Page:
The Art of embellishing clothing goes back to the Ancient Greeks and Romans when they added political signs and religious symbols to their tunics and armor.
The “T-shirt”, as we know it, originally started out as a simple crew-neck short sleeved shirt that was meant to be worn under a soldiers uniform. They were issued to a sailor as part of their standard uniform (U.S. Navy) sometime around the Spanish American War. It was soon adopted by the U.S. Army as part of their uniform issued to recruits. The T Shirt got its iconic name from its shape, that of course being the letter “T”. The T-Shirt become very popular with workers who appreciated the comfortable lightweight cotton and short sleeves.
A few decades later, the University of Southern California football players wore a similar shirt to prevent chafing from pads and equipment during practice. The T’s became so popular on campus the students started pilfering them for casual wear. In response to the theft of these shirts, the school began stenciling “Property of USC” on them as a crime-prevention tactic, not a statement of school pride. By the 1920’s, the “T-Shirt” was part of the American lexicon along with its inclusion into the Merriam-Webster dictionary.
Mickey Mouse would follow suit a few years later as an exclusively licensed print. The Smithsonian Museum in Washington, DC has ‘the oldest printed T-shirt’ on record in their collection and on display. It is a campaign shirt for New York Governor Thomas Dewey’s 1948 presidential campaign.
The WWII veterans returning home would wear their service trousers with their quarter-sleeve undershirts as casual wear. This look became very common in the 1950’s. This was also the time when Marlon Brando, 1951 in “A Streetcar Named Desire” and James Dean, 1955 in “Rebel Without A Cause” furthered the shirts popularity in film.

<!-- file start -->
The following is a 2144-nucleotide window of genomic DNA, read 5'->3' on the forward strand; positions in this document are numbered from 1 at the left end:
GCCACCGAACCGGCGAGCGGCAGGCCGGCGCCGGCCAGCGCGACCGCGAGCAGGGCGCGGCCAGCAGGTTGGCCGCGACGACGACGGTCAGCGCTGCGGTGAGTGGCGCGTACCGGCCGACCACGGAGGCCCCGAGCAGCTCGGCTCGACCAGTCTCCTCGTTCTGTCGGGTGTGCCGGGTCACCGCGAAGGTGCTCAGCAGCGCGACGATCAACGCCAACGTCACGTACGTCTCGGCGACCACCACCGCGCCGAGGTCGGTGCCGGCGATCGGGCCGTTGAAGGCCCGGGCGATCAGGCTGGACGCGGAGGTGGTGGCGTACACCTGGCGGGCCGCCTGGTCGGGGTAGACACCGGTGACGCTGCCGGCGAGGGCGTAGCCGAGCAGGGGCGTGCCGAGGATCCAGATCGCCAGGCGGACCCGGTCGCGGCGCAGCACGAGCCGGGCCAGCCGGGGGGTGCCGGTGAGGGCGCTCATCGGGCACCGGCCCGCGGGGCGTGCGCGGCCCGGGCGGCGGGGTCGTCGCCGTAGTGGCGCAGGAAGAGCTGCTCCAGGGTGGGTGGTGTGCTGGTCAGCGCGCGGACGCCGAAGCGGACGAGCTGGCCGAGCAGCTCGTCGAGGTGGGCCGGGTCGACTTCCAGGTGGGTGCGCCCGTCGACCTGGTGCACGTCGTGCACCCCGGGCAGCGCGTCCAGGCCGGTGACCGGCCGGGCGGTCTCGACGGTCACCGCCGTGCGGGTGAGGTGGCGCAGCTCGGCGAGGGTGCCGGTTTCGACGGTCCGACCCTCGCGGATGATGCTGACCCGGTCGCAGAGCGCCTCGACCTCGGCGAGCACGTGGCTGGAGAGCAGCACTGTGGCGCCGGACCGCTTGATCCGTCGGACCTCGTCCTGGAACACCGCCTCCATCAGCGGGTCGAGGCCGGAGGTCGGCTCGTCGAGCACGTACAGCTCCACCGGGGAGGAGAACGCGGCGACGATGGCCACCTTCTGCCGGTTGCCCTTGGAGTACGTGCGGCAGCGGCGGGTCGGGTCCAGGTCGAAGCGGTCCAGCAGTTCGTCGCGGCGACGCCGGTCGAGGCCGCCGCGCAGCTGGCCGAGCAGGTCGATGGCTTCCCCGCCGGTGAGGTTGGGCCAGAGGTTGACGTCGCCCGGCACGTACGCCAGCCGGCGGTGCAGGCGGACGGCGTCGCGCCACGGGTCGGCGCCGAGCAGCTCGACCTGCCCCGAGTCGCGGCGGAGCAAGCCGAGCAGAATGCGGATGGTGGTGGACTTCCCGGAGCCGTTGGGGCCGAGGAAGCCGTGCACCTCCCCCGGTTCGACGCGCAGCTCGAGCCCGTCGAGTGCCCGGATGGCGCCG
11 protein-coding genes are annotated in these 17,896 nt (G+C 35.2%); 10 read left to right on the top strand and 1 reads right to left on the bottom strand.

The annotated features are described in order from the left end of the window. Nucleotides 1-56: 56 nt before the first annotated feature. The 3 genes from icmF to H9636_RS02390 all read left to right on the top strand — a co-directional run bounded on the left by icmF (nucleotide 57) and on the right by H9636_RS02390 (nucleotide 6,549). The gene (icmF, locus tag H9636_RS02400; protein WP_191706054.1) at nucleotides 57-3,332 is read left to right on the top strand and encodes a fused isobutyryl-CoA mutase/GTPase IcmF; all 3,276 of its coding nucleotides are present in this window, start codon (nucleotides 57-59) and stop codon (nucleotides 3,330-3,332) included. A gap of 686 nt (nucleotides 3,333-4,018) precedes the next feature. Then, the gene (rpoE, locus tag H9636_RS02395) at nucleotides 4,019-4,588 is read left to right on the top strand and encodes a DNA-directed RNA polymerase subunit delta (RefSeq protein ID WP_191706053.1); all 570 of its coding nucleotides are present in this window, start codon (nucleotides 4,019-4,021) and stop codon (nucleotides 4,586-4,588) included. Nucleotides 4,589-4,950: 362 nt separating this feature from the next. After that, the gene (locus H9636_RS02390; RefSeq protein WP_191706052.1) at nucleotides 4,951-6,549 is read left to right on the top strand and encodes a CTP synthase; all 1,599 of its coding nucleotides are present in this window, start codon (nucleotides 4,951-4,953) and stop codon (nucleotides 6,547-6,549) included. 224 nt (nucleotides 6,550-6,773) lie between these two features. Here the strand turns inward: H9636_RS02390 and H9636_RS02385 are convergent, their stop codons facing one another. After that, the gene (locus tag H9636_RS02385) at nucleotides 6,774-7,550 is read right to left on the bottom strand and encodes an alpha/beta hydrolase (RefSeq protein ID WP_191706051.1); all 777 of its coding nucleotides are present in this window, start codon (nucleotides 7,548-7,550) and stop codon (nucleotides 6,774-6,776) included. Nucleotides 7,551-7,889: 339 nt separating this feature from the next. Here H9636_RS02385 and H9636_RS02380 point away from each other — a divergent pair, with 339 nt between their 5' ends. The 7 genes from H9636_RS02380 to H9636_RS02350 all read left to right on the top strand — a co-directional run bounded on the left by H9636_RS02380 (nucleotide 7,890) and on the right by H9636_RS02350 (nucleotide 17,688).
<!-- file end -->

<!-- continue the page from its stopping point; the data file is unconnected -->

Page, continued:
The 1960’s bring us rock n roll album art via the T-Shirt like The Rolling Stones “Tongue and Lips”, Pink Floyd’s “The Prism” and The Grateful Dead’s album cover art was popularized by concert goers as the screen printing industry evolves. In 1969, The Rit Dye Company markets their dye as way to turn a mundane white shirt into psychedelic tie-dye masterpiece. Rit Dye arranges for tie-dyed shirts to be distributed to the audience and performers at Woodstock Concert, clinching the tie-dyed T-shirt’s place in the hippie movement and pop culture.
The ironic T-shirt is formalized, the tuxedo T-shirt appears in the 1970’s. The popularity of this T-Shirt is still a mystery. In 1977 the world sees the “Heart” T-shirt for the first time which is a marketing campaign for the State of New York. Graphic designer Milton Glaser comes up with a logo including the letter “I” followed by a heart symbol and the state abbreviation. This logo is quickly adopted by T-shirt makers as souvenirs for tourists. This T Shirt has been so popular that everyone in America has owned one or two.
The T-shirt goes Goes Hollywood again, or Goes Miami. In the 80’s, Sonny Crockett (Don Johnson) of TV’s Miami Vice sports a T-shirt as part of his ever-changing, candy-colored wardrobe. This look with the rolled-up jacket sleeves and slip-on sock less loafers, takes off like wildfire. This combo of T-shirt and jacket is still alive today.
Through the 90’s and into the new century this cotton garment has been the back drop for everything from campaign slogans to sporting events, good or bad, it is here to stay. The simplicity of this humble garment has influenced the world.
The T-Shirts overall design has changed very little, but the fabrics and the multitude of colors they come in have changed this simple garment from underwear to everyday casual wear. The digital age of art and graphics plus the advancement in inks will keep the customized T-Shirt at the forefront of most peoples wardrobes for years to come. Once again social issues are topical along with environmental concerns such as global warming. The t-shirt has certainly stood the test of time, and it has a long way to go yet.
KD’s Graphics is more than a printing and graphics company. We are in the Advertising and Marketing Business. We are here to help you get noticed, we also do Yard Signs, Banners, Window Decals, Stickers and More. Serving Concord and Kannapolis, North Carolina and the USA. Contact Us with any questions you may have.